Jim Edmonds was tough. He dove for balls. He was an irrepressible gamer. He “embodied excellence” and did all the things that would make George Will gooey inside. Writing about his retirement, Dan McGrath laments how the statisticians will parse his various fielding percentages and soil that pristine memory. It’s a fine narrative, except for one snag: The little spreadsheet gnomes are Jim Edmonds’ biggest fans.
Here is McGrath’s argument encapsulated.
Somewhere there’s a number that quantifies how good Edmonds was in the outfield, a number more esoteric than fielding percentage, putouts, assists — the usual suspects. There’s just as likely a number that will suggest he wasn’t any good at all, that other metrics like his range factor or his total zone runs or his win-probability-added don’t measure up to the immortal Willie Tasby.
Numbers. They are the lifeblood of baseball, but I fear we have gone too far in our attempts to quantify everything that happens on the diamond, from a pitcher’s ground-ball frequency to a hitter’s productivity when the moon is in the seventh house and Jupiter aligns with Mars.
The game that developed as pastoral relief may be morphing into a calculating, industrial anti-pastime, but advanced metrics are the best argument supporting Jim Edmonds’ hall of fame candidacy.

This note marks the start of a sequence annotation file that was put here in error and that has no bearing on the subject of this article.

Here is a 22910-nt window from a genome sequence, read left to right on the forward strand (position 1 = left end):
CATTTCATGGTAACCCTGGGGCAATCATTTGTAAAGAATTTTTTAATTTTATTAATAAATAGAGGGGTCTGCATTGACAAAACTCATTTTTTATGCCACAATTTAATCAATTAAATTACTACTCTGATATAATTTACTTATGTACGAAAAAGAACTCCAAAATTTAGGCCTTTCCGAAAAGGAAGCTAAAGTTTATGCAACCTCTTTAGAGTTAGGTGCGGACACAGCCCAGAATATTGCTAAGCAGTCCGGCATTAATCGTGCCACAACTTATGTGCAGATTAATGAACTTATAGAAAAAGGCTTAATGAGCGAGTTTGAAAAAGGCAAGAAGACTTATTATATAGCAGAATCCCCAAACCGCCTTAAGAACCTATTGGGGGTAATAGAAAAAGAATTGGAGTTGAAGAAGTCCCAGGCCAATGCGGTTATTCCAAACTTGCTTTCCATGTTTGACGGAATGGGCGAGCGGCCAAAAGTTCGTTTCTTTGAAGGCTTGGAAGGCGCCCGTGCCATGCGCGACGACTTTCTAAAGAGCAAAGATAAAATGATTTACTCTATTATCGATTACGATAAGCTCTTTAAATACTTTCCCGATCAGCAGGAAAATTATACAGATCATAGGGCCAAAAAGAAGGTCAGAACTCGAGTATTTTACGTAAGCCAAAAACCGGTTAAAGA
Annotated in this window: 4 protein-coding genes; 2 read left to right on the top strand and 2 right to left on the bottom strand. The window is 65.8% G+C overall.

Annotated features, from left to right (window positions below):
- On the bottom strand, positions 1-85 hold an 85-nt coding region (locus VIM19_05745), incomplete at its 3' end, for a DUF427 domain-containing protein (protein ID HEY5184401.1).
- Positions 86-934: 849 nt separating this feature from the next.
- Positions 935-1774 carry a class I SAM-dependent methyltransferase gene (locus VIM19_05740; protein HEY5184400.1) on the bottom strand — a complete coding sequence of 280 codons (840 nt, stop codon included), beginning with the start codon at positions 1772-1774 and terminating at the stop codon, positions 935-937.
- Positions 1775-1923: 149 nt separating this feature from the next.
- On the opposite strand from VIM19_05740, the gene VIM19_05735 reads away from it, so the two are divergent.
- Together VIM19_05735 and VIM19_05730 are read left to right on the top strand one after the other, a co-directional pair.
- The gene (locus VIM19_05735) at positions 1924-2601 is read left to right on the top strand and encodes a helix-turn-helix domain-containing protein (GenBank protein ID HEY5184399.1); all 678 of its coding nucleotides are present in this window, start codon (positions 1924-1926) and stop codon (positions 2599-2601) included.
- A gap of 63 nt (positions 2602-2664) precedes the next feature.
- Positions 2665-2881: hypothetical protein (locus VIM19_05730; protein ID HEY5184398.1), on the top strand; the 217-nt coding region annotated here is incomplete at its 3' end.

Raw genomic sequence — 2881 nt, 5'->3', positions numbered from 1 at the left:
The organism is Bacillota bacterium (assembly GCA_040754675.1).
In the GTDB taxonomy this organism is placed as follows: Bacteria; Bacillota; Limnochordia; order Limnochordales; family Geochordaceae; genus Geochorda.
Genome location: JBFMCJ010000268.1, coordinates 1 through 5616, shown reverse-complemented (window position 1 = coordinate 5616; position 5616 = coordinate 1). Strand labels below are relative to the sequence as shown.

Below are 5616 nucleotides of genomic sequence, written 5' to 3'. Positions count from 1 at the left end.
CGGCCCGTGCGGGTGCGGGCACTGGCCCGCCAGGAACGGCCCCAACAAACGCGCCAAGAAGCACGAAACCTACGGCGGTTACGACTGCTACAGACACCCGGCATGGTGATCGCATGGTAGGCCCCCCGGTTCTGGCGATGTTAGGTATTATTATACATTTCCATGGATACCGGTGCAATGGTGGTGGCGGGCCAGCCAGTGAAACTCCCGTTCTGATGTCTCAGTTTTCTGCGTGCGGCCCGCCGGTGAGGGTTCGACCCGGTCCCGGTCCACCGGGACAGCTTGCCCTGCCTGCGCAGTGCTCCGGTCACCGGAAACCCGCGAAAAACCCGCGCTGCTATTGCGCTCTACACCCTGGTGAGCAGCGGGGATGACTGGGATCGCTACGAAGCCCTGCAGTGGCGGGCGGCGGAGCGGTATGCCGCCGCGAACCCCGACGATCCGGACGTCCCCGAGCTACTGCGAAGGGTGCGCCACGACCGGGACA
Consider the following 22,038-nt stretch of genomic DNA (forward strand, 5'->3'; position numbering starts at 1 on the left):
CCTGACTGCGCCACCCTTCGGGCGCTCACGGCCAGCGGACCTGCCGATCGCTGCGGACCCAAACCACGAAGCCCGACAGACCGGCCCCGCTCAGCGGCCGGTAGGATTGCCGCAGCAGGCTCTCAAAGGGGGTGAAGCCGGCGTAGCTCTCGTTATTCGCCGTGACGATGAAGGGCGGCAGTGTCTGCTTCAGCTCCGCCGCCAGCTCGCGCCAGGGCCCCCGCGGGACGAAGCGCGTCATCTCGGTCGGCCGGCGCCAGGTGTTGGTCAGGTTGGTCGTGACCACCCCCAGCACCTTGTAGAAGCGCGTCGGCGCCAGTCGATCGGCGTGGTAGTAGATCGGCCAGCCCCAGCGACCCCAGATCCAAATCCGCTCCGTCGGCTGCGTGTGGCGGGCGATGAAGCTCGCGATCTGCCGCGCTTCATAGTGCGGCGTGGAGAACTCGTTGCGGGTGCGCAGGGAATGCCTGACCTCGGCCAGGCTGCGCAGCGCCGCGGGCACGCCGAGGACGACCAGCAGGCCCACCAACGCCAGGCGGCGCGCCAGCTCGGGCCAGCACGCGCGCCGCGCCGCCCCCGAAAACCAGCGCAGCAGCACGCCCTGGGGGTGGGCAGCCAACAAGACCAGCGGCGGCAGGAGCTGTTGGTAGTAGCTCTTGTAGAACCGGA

Edmonds has a case, purely as a hitter. In the meat years from 25 to 36, Edmonds was a .293/.388/.554 hitter. He had a 141 OPS+. He hit 25 or more home runs in ten straight full seasons. He drew walks. He hit for power. He wreaked more havoc than Jim Rice. That’s besides being, at minimum, a good defender at a crucial defensive position, center field.
WAR sounds combative and scary. It’s just how many wins, by our best estimate, he was worth over an average player. It’s not perfect, but it’s interesting. Jim Edmonds was worth 68.3 WAR. That’s eighth all-time among center fielders and 14th among players not in the hall of fame. Everyone above him will or should be in the hall of fame. By that measure he was more valuable than Manny Ramirez.
The dorks won’t keep Jim Edmonds out of the hall of fame. The “I know what I saw damnit!” guys and the people who think the total number of hits is meaningful probably will.
Statistics are merely a tool to understand baseball. Dicks use them frequently to dispel everything sacred, but in Jim Edmonds’ case they help us understand and contextualize a player we should have better appreciated.
[Photo via Getty]